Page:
The Rise of Online Harassment Against Journalists
By Izabelle Ferrante
WARNING/MENTIONS OF VIOLENCE/RAPE
Saba Eitizaz has always been vocal about the abuse and harassment of journalists, and it’s because she has experienced firsthand the harsh realities and consequences of doing her job. It’s the reason why she had to flee her country of Pakistan and come to Canada. For her, it was a matter of life or death.
Back in Pakistan, she had military personnel creating systemic campaigns to discredit her online and it continued happening that it led to threats to her life.
“I was detained several times, and I had my car ambushed, I wasn’t in it at the time, they didn’t know. My driver was held at gunpoint, it seemed like an apparent attempt at kidnapping. They were asking about me and this gunman shot my car right outside my house. And there have been many experiences that I don’t really talk about,” she says.
She moved to Canada expecting it to be better but unfortunately, that did not happen.
Now here in Canada, she says the violence appears constantly online through DM’s and emails consisting of horrific racist, Islamophobic abuse.
Eitizaz shared with Convergence just some of the violent and graphic messages she has received, like “You’re going to be raped”, or “beaten up”, or the most recent being; ‘Your jaw is going to be broken by having your head slammed multiple times against a curb.’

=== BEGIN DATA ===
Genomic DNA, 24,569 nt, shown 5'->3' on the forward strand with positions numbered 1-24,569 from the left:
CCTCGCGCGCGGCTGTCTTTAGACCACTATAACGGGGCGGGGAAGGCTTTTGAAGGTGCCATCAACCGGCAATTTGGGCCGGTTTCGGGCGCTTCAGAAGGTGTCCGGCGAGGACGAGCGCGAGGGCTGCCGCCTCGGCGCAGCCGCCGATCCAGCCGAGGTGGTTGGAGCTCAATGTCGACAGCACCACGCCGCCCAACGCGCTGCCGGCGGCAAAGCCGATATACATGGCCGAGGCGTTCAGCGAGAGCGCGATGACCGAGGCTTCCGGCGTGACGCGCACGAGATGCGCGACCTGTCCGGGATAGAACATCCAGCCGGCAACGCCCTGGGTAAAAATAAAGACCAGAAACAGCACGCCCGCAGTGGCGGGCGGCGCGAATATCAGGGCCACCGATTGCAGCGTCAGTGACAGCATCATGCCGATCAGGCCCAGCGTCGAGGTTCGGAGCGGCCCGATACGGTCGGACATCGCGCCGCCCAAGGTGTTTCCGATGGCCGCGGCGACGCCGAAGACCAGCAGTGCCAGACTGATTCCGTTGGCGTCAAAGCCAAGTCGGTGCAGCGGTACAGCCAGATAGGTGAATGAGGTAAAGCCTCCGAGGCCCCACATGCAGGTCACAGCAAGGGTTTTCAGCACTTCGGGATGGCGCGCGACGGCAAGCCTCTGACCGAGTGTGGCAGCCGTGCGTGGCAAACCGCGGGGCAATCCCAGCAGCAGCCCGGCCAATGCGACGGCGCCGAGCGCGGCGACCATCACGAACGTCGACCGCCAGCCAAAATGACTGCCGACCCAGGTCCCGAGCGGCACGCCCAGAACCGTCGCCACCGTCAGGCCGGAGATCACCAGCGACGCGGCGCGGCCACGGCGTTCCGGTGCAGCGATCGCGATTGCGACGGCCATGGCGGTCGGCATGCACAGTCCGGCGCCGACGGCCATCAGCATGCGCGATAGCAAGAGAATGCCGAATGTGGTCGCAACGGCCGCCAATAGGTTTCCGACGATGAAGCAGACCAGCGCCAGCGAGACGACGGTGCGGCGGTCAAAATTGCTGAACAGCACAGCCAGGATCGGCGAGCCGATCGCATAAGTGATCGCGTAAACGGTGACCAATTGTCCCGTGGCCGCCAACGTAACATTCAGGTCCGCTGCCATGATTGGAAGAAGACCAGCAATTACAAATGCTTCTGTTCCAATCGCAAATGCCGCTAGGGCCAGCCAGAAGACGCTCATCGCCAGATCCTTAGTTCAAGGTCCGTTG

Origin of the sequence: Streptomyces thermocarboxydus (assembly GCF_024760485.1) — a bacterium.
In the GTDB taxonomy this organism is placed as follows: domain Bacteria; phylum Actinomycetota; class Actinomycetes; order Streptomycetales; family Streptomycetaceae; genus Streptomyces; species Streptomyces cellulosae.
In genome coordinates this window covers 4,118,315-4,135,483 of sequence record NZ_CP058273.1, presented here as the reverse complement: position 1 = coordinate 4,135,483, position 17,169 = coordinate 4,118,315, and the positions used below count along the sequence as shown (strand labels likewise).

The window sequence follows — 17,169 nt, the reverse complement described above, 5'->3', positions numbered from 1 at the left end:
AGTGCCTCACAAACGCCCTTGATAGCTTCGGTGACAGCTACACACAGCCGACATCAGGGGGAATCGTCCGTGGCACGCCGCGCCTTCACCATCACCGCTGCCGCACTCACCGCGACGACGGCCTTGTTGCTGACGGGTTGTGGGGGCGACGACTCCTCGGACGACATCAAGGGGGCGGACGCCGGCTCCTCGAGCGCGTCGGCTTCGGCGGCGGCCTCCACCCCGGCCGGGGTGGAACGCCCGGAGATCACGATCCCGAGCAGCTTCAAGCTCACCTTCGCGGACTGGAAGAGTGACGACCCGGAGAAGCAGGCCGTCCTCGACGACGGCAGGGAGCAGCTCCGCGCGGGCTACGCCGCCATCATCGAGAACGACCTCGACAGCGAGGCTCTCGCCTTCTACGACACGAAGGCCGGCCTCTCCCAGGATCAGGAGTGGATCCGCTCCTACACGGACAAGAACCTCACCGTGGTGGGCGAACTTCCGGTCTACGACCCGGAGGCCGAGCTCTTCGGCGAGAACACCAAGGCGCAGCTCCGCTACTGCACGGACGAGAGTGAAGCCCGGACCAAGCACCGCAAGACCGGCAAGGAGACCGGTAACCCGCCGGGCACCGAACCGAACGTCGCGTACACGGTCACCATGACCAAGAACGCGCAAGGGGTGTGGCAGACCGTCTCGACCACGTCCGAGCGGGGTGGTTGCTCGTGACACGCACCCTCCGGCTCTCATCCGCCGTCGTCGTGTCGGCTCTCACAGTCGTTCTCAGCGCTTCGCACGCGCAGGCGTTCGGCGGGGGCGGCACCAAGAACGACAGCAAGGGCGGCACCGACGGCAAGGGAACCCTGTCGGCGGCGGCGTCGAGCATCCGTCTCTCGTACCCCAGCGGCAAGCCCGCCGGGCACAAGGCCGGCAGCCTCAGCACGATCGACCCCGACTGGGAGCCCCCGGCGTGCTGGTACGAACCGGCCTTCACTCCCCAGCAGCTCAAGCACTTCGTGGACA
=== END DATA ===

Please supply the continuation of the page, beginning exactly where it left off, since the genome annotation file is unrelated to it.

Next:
It got so bad that she and two other Toronto-based journalists spoke out.
In the summer of 2022, Eitizaz, Erica Ifill, and Rachel Gilmore said it was enough and went against their attackers, refusing to accept that harassment is part of the job. They took to Twitter to decry the abuse and death threats they’ve endured. They rallied their news organizations to speak out. They helped draft an open letter to Prime Minister Justin Trudeau and other political and security stakeholders, which was then signed by 48 Canadian media organizations and published by their three newsrooms along with the CAJ website.
For Eitizaz, speaking out was just another day.
“I’ve always been speaking out, I just never expected to be speaking out or having to fight in a country like Canada, which prides itself on its human rights platform and multiculturalism, and unfortunately, I’m dealing with the same kinds of abuse, harassment, and censorship here as well,” she says.
The open letter to the Canadian government was about the increasing and alarming online hate and harassment targeting journalists and journalism as a profession.
Online harassment is the use of information and communication technologies by an individual or group to cause harm to another person repeatedly. That includes cyberstalking, trolling, hate speech, swatting and breach of privacy.
Unfortunately, nothing has come of it as of yet but companies like Citizen Lab are helping journalists combat the dangers of online and keeping things that are private, private.
Ronald Deibert, founder and Director of the Citizen Lab at the Munk School of Global Affairs & Public Policy, University of Toronto says the rise in privacy loss and harassment stems from the rise of the digital age.